"We have a huge population in Pasco living under the poverty level," Dorman said. "The meal that we give them might be their only meal of the day."

>>fast facts

Pasco's Mobile Units and Stops

For more information about the Summer BreakSpot program, visit

Gulf Middle, New Port Richey. Leaves at 11 a.m. with stops at 6646 Potter Lane, 6951 Menifee Court and 8540 Robilina Road.

Gulfside Elementary, Holiday. Leaves at 11:15 a.m. with stops at 1251 Westin Oaks Drive, Holiday.

Hudson Elementary, Hudson. Leaves at 10:45 a.m. with stops at 16217 U.S. 19 and 9519 Northwood Lane, Hudson. (More stops are planned this summer; call the school for details.)

Lacoochee Elementary, Dade City. Leaves at 10:45 with stops at 20637 Evergreen Court and Patti Lane, Dade City.

Pasco Elementary, Dade City. Leaves at 11 a.m. with stops at 12861 Stately Oak St., 37455 Acorn Loop and 15246 Davis Loop.

Traveling Lunch Bus helps feed Pasco students in the summer 07/09/14 [Last modified: Wednesday, July 9, 2014 6:30pm]
Photo reprints | Article reprints

© 2017 Tampa Bay Times


Join the discussion: Click to view comments, add yours

  1. Tampa man driving ATV killed in Gibsonton crash on U.S. 41

    Public Safety

    GIBSONTON — A 24-year-old man driving an all-terrain vehicle died Monday afternoon in a crash on U.S. 41, the Florida Highway Patrol said.

  2. Questions about Russia chase Trump during first Israel visit


    JERUSALEM — President Donald Trump solemnly placed a note in the ancient stones of Jerusalem's Western Wall on Monday, sending a signal of solidarity to an ally he's pushing to work harder toward peace with the Palestinians. But his historic gesture- and his enthusiastic embrace of Israel's leader - were shadowed …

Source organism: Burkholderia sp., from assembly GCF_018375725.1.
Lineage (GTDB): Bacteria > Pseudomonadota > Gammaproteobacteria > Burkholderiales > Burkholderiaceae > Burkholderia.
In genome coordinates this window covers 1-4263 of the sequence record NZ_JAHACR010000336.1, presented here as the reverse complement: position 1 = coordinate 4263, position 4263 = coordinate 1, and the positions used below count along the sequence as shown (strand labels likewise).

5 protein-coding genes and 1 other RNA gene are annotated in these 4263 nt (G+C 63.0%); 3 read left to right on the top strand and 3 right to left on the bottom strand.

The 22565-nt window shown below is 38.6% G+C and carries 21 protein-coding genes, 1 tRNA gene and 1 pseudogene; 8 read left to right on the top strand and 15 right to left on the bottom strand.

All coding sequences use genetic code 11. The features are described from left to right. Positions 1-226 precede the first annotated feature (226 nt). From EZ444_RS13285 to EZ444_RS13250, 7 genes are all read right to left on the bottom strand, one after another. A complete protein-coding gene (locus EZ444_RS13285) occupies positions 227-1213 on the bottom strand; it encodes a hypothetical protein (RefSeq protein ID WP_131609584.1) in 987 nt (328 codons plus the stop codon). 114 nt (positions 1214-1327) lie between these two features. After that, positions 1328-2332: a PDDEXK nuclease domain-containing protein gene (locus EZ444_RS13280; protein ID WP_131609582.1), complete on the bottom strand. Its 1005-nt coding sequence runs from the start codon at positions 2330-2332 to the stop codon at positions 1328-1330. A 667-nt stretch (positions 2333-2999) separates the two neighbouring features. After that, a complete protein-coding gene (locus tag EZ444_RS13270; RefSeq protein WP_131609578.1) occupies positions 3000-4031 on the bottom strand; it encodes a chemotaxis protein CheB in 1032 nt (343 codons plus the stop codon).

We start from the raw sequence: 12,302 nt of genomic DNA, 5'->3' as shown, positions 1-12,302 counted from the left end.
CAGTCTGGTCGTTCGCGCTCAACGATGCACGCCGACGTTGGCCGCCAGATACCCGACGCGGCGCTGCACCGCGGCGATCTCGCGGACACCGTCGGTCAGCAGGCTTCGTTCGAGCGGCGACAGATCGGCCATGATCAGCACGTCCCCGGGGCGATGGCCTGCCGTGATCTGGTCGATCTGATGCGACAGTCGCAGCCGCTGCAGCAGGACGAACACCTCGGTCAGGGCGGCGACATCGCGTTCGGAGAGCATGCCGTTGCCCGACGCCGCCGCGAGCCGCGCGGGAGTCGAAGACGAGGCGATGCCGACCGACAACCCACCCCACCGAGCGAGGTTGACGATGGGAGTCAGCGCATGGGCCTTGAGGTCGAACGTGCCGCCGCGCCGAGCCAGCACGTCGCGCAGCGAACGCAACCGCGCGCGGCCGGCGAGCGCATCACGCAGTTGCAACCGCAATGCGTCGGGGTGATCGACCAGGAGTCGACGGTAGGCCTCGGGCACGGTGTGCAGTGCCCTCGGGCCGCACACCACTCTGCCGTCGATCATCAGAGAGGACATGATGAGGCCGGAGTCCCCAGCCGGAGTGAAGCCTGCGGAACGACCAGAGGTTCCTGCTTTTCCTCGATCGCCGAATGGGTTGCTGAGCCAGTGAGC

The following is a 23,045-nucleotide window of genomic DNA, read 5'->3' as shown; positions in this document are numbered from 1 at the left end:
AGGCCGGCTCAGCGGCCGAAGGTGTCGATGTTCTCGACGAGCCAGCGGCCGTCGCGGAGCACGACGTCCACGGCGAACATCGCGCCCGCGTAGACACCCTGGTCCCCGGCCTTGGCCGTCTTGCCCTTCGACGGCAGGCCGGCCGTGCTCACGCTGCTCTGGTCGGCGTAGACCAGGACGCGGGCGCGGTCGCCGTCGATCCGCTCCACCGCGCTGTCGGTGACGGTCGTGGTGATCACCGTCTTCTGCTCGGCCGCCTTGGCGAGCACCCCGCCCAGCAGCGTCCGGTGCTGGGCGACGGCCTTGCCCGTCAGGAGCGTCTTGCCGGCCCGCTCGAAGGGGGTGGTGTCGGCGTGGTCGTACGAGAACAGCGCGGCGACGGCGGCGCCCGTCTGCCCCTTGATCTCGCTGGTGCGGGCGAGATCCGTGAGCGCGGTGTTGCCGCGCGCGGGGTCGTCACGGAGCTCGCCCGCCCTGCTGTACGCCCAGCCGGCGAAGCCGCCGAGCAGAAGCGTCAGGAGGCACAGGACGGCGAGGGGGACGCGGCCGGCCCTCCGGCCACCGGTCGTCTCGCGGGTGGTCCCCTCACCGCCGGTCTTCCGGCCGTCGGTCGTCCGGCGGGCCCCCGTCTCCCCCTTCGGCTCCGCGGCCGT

President Donald Trump shakes hands with Israeli Prime Minister Benjamin Netanyahu after making joint statements, Monday in Jerusalem. [AP photo]
  3. Data breach exposes 469 Social Security numbers, thousands of concealed weapons holders


    Social Security numbers for up to 469 people and information about thousands of concealed weapons holders were exposed in a data breach at Florida the Department of Agriculture and Consumer Services. The breach, which the agency believes happened about two weeks ago, occurred in an online payments system, spokesperson …

    Commissioner of Agriculture Adam Putnam on Monday that nearly 500 people may have had their Social Security numbers obtained in a data breach in his office.
[Times file photo]

  4. Trigaux: Can Duke Energy Florida's new chief grow a business when customers use less power?


    Let's hope Harry Sideris has a bit of Harry Houdini in him.

    Duke Energy Florida president Harry Sideris laid out his prioriities for the power company ranging from improved customer service to the use of more large-scale solar farms to provide electricity. And he acknowledged a critical challenge: People are using less electricity these days. [SCOTT KEELER   |   Times]
  5. Editorial: Preserve wild Florida before it's too late


    The last dairy farm in Hillsborough County has milked its final cow, the pastures sold to developers who will build 1,000 new homes. The remnants of the last commercial citrus grove in Pinellas County, where the Sunshine State's famed industry began in the 19th century, were sold last year to make room for 136 homes. …

    As dairy farms and citrus groves disappear, much more needs to be done to avoid paving over Florida’s wild spaces.